Hammocks for Hiking

Hiking with a hammock

Hammock on the Appalachian Trail

I’ve never overnighted in a hammock, but some of my hiking friends swear by them. Once you try it, they say you will become a convert. Most often used in fair weather, hammocks are becoming more popular. Hikers using them bring up some good points:

1) You sleep or rest off the ground, which may be soaked, damp, and cold.

2) You are away from creepers and crawlies.

3) Animals will get into tents, not hammocks.

4) A more comfortable and better way to sleep  I emphasize this last point because it’s what I hear most often from hammock lovers. They claim it is a better way to experience deep sleep on any hike.

What about if it rains? Got ya covered. Take a look at this hammock, which sports a tarp and mosquito netting. I like the idea of keeping gnats and mosquitos out, but letting air in, all under a protective rain-fly. Here’s another model designed for tall people. Seems like you will find a hammock for even the fussy among us.

This website, Hammock Forums, surprised me. It is the first and last word on hammocks. One article details how hammocks are used in winter conditions! I won’t be testing one anytime soon, but I’d be interested in hearing from anyone who uses a hammock regularly on an extended hike.

Hiking the A.T.

Hammock in Sunrise on the Appalachian Trail

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Ultra Light Backpacking at ALDHA

American Long Distance Hiking Association--Backpacks

Ten Pound Ultra-light Backpack

Appalachian Long Distance Hikers Association

Five Pound Ultra Light Backpack

Last week, I blogged about backpacking light. Here is that idea in the extreme. A few years ago, I attended the Appalachian Long Distance Hikers Association (ALDHA) conference in No. Adams, Massachusetts. There is also a sister organization known as the American Long Distance Hiking Association. They meet on the west coast at a different time.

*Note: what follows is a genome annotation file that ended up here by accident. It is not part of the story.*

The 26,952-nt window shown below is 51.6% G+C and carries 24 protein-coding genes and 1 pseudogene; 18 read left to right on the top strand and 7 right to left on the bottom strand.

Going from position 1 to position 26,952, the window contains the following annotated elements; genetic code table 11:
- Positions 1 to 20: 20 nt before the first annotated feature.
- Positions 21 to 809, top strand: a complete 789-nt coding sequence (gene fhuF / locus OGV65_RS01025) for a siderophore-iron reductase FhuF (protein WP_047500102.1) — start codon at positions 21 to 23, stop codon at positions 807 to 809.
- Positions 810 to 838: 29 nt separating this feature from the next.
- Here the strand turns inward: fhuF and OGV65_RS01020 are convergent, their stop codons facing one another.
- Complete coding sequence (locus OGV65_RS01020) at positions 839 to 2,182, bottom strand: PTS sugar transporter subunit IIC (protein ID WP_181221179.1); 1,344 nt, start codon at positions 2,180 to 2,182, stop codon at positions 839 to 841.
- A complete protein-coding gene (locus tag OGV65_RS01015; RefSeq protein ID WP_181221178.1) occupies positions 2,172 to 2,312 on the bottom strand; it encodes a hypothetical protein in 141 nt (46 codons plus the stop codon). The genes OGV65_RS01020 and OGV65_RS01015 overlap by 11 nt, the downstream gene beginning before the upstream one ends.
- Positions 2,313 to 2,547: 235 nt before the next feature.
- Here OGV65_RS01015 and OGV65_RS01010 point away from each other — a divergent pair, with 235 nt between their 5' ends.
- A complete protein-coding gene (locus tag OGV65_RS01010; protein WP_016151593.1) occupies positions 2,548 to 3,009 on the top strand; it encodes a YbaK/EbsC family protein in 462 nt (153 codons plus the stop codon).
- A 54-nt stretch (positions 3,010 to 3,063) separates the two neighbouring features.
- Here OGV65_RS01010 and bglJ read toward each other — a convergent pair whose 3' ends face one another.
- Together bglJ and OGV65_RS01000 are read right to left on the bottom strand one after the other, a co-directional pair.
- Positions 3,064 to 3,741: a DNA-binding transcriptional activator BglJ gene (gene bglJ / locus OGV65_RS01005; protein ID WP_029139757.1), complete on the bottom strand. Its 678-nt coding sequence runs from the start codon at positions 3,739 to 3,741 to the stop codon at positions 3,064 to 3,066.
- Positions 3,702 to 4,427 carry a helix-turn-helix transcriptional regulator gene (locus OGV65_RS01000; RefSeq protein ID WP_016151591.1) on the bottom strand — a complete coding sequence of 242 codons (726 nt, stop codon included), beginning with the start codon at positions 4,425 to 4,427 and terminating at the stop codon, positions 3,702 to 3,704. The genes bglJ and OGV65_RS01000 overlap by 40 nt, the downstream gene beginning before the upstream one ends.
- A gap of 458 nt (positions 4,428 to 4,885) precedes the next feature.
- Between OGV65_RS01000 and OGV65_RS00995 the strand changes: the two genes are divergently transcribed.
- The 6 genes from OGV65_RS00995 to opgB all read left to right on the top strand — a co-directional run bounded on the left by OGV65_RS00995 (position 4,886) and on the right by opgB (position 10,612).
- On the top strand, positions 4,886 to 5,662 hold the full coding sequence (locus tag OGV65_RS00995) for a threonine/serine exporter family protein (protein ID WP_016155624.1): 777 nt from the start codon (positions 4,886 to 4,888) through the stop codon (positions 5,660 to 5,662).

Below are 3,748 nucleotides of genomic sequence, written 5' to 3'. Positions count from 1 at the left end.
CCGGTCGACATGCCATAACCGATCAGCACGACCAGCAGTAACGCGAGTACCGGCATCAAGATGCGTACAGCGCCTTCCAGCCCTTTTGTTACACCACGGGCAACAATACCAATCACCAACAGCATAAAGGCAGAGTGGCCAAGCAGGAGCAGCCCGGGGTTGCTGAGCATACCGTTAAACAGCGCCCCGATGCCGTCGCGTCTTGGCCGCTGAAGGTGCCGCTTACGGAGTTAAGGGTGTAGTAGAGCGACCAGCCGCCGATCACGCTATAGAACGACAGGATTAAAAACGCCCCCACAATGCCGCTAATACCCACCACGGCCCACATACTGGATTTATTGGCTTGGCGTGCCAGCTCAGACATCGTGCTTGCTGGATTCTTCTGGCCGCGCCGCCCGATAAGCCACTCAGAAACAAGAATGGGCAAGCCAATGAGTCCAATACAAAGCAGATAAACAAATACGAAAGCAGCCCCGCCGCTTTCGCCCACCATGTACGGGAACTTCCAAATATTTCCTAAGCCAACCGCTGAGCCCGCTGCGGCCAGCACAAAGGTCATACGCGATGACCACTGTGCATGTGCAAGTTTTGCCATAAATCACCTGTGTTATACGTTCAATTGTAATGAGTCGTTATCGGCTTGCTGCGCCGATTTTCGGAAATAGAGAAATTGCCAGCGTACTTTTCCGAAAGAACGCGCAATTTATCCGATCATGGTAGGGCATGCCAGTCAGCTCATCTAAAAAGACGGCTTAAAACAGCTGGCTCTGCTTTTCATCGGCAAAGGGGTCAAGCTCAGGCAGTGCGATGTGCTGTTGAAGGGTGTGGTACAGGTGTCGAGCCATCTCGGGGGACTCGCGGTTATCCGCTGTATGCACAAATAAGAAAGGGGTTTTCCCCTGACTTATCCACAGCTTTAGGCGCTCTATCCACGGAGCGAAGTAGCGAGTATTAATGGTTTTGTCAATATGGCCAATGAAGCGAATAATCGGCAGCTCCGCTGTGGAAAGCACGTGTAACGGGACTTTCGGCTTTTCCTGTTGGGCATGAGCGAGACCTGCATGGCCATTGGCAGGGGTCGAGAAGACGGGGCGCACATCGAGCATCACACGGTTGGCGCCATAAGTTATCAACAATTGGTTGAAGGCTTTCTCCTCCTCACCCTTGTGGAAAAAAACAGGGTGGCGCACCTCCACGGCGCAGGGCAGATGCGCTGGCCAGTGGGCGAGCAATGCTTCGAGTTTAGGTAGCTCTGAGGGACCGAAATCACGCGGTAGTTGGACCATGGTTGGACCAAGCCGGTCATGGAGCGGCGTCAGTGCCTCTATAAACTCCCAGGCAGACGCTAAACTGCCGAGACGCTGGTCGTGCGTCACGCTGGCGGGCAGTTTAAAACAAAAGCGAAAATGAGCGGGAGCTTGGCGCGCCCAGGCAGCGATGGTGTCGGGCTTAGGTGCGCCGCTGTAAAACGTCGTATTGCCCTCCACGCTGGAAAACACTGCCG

Of the many workshops I attended, one dealt with ultra light backpacking. There are pros and cons about going ultra light, but over the years more and more hikers have gone lighter, and when they do, many become ultra light converts. The person holding the five-pound pack on his little finger is Monty Tam, who thru-hiked the Pacific Crest Trail with an average pack weight of less than five pounds!

Backpack weight refers to baseweight and does not include water, food, or trekking poles. But it includes everything else. Monty’s list of gear is shown below. Although I admire monty’s ultra light system, I wouldn’t be able to do it. Probably because I’m older and want more comfort and backup.

Another ultra light backpack was shown by Carl Rush (sp), and I believe he said his pack (seen in the other picture) weighed ten to twelve pounds, depending on options. His gear list is at the bottom of this post. Again, trekking poles, food, and water are not included in baseweight.

Do what works best for you. Many hikers out there still carry close to fifty pounds. I did the Appalachian Trail in ’03 at about 44 pounds. On the Pacific Crest Trail in ’07, I struggled to reduce pack weight and got it down to 35 pounds. Now, with the newer materials and studying what others like Monty and Carl do, I hike with a baseweight of 25-30 pounds. I don’t feel I’ll ever get below 25 pounds.

Stay in your comfort zone. Be prepared for changes in weather and bring backup gear. Most of all, enjoy yourself.

Ultra Light Backpack for hikers

Ultra light hiking--backpacks

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The Pacific Crest Trail and “Sierra”

sierra-launch-best-pic    sierra-launch   sierra-launch-old-buzzard

Here are a few more pictures from my Sierra launch. This is the second novel in my AWOL thriller series. As many of you know, Sierra is about hard drugs muled by released prisoners along the Pacific Crest Trail. Drug cartels play a major role as I take the reader from the Mexican border to Canada. The main action occurs in the High Sierra, and although I didn’t see anything like this on the PCT, I had fun making it up.